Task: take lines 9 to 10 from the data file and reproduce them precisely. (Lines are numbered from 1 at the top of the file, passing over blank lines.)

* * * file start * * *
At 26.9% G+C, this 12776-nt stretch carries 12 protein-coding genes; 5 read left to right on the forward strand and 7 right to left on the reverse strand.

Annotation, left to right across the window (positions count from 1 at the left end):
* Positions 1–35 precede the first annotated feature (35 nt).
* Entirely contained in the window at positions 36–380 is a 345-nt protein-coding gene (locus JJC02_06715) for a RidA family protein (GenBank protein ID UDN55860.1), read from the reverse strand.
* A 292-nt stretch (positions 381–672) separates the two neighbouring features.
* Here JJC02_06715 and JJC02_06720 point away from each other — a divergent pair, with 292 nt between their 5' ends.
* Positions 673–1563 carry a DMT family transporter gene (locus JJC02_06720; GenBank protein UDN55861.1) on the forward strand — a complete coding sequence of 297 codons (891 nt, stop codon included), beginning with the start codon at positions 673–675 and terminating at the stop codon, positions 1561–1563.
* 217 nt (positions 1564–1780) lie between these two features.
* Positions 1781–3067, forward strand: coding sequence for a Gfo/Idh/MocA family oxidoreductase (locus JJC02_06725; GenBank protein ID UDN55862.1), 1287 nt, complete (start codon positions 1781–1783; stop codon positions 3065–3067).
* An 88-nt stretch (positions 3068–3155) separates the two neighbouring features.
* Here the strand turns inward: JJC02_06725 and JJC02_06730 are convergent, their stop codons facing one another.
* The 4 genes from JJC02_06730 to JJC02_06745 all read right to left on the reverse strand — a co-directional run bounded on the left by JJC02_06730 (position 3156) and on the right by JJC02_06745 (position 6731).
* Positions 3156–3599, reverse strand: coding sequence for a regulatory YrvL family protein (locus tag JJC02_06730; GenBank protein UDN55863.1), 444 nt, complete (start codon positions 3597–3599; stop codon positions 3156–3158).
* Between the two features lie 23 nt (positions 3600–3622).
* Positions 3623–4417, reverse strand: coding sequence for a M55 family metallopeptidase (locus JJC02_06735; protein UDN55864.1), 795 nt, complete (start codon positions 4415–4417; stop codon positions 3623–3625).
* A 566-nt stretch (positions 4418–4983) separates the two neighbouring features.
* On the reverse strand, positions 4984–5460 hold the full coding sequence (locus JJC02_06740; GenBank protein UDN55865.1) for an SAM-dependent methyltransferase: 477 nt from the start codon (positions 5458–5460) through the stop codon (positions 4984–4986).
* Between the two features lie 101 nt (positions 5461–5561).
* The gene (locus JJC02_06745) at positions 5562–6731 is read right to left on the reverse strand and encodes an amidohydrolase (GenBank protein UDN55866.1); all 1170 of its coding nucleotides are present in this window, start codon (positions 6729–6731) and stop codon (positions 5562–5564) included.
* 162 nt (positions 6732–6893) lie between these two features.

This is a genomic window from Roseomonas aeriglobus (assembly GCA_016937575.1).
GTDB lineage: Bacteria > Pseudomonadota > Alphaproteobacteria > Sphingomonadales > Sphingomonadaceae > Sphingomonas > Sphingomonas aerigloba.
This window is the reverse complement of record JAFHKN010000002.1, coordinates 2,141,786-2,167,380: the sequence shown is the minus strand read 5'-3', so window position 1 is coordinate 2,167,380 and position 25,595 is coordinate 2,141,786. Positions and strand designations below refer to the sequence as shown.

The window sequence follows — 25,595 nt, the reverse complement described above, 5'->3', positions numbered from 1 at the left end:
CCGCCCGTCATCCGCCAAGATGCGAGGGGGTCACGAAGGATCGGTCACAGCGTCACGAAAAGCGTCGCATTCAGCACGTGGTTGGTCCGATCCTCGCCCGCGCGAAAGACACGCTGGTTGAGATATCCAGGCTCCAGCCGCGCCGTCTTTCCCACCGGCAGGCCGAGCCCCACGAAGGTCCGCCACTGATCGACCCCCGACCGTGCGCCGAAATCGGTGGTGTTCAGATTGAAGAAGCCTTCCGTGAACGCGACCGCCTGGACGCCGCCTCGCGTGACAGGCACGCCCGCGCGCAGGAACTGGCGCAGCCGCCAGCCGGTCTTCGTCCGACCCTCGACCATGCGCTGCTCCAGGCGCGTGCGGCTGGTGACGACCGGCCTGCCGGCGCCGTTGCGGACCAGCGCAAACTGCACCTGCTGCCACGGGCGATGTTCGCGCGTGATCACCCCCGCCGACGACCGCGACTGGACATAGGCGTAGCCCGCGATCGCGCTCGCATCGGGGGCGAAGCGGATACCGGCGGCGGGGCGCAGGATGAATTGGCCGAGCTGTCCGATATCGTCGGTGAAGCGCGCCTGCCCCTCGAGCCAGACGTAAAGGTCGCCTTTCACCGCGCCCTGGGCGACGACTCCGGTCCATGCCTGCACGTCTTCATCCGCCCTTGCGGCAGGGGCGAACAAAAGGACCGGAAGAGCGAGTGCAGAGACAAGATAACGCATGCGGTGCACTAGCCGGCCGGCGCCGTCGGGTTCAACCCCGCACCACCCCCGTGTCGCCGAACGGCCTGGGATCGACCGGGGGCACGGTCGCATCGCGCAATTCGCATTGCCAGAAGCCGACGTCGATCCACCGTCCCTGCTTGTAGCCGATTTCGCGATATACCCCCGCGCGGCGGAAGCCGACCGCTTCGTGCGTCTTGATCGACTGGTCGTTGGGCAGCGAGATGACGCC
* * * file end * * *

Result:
* Positions 1781–3067, forward strand: coding sequence for a Gfo/Idh/MocA family oxidoreductase (locus JJC02_06725; GenBank protein ID UDN55862.1), 1287 nt, complete (start codon positions 1781–1783; stop codon positions 3065–3067).
* An 88-nt stretch (positions 3068–3155) separates the two neighbouring features.